Turning to the audience, Dunagan said, “All of this has solidified why my wife and I moved here. It is because of you. As good neighbors, if we are going to do something that is going to affect our neighbor, we go and talk to our neighbor about it. If we are going to sell a piece of land, we turn to our neighbor and ask if they would like to buy it first. We take care of each other. We are very disappointed to see this particular situation get to where it is now because we have so many good neighbors out here.”

Dunagan then told the commissioners’ court, “We are behind the eight-ball right now and I appreciate you for listening to us. We are just asking for more action from you now.”

The Save VZC founder then directed his comments to Pattern Energy, the California company that has recently joined companies from Germany and Romania in the solar construction project between the Whitton and Jackson communities.

“A company from California has now swooped in for a quick meeting and is now refusing to offer to show us those contracts. They could turn this project over to another entity,” pointed out Dunagan. “I recently received a telephone call from the California company and they expressed an interest in having a meeting. I had one meeting with them here at the courthouse. I asked them if remediation was guaranteed in writing in these contracts? I am not interested in the financials. That request was denied. The only solar projects that this company is involved in is in Chile and Japan.

“We will fight this project at every single turn,” summarized Dunagan. “We will question every action this company makes. We will push for a review of every single regulation to protect ourselves, our property and our community. We are asking for help from our state legislators. We will travel to Washington. If oil and gas have a ton of regulations, wind and solar should have the same. Let’s make this level.”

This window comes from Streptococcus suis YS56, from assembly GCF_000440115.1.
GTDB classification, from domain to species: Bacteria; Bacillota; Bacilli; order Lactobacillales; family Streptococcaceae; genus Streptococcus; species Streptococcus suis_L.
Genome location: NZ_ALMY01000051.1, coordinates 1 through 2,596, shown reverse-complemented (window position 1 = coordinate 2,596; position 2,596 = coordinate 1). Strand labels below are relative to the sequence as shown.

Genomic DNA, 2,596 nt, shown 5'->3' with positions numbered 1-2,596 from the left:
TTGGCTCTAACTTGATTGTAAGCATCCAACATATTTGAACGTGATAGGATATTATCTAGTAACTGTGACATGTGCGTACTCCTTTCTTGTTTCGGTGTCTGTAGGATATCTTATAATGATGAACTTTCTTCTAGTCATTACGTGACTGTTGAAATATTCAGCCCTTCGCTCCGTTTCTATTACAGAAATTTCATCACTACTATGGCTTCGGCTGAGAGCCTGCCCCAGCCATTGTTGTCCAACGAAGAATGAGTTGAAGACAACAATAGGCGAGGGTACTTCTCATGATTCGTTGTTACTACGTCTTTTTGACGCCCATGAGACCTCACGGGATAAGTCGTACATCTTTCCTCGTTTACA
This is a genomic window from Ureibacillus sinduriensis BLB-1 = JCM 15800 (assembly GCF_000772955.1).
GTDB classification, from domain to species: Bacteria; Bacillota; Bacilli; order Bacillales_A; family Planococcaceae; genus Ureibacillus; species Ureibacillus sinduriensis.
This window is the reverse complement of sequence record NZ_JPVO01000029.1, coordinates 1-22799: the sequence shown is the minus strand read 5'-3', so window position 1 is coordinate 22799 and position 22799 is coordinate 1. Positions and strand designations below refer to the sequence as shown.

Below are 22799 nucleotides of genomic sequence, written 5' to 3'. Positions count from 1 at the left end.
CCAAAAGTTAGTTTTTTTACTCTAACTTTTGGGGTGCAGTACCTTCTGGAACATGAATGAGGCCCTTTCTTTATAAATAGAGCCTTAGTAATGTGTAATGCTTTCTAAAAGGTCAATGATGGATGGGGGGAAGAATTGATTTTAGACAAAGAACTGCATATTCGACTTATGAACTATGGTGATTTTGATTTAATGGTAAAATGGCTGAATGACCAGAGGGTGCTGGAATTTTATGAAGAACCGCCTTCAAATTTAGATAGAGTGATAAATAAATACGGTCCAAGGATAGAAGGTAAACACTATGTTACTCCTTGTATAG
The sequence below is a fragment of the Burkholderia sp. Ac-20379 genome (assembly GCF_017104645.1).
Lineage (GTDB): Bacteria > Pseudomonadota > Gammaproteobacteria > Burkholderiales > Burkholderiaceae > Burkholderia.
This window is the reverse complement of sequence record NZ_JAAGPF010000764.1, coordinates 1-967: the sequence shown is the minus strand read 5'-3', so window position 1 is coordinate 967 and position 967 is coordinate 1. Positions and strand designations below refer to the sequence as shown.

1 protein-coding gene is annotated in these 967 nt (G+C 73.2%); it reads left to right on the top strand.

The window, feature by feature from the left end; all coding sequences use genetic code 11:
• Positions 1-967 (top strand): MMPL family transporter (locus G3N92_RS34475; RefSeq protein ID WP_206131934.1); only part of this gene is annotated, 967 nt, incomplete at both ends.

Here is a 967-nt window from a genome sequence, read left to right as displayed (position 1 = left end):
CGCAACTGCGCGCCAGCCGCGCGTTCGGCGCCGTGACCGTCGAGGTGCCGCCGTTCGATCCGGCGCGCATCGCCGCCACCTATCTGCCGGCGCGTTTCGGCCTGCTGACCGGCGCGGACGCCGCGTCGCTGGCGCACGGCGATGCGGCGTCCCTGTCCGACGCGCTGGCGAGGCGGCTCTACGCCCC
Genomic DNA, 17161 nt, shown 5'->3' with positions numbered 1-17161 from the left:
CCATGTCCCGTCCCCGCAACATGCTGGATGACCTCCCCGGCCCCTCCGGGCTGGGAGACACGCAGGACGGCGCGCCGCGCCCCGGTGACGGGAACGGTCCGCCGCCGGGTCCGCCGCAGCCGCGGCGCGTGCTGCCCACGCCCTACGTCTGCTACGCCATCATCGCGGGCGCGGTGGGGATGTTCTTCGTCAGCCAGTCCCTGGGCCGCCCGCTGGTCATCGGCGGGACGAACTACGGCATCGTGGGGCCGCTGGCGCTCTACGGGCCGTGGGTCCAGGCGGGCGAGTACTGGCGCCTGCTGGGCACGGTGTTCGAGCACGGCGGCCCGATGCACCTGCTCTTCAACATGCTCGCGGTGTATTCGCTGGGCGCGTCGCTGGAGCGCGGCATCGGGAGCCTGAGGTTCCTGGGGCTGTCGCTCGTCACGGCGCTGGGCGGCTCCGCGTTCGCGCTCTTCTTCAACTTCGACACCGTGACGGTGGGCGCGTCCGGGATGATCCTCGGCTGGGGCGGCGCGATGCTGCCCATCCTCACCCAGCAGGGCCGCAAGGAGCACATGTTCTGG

Dunagan then presented and read a resolution asking for the commissioners’ court to support the actions of Save Van Zandt County against the solar construction project.

Pattern Energy North America Head of Business Development George Hardy, representing the California company that has recently become involved in the proposed project, spoke to the commissioners’ court and responded to Dunagan’s remarks.

“Mr. Dunagan, you are a tough act to follow but I am going to try,” said Hardy. “Mr. Dunagan is entitled to his opinion and he is entitled to express legitimate concerns. He is not entitled to his own set of facts. Our company corporate headquarters is based in San Francisco. Our operational and business development headquarters is in Houston. I have been in the wind and solar industry for over 25 years. We have been primarily a wind energy development company and we are late getting into the solar industry. Our mission is to develop solar projects.

“We do everything possible to direct local concerns. I am more than happy to provide references from local landowners and local county officials from the areas where we do business. We take our local and civic responsibilities very seriously.

“Texas is the leading state in wind energy and solar energy is growing rapidly,” said Hardy. “On certain days, wind is providing half of the power in Texas. Solar power is a good compliment to wind. Wind and solar are the cheapest new form of power in the whole world.

“These companies that have already come in here to sign up landowners have done a lot of things right but one thing they have not done right is reach out to the community to address local concerns and that needs to happen. Some of the concerns I have heard are legitimate concerns dealing with property values, the environment and restoration of the project after its useful life is over. Those concerns need to be addressed.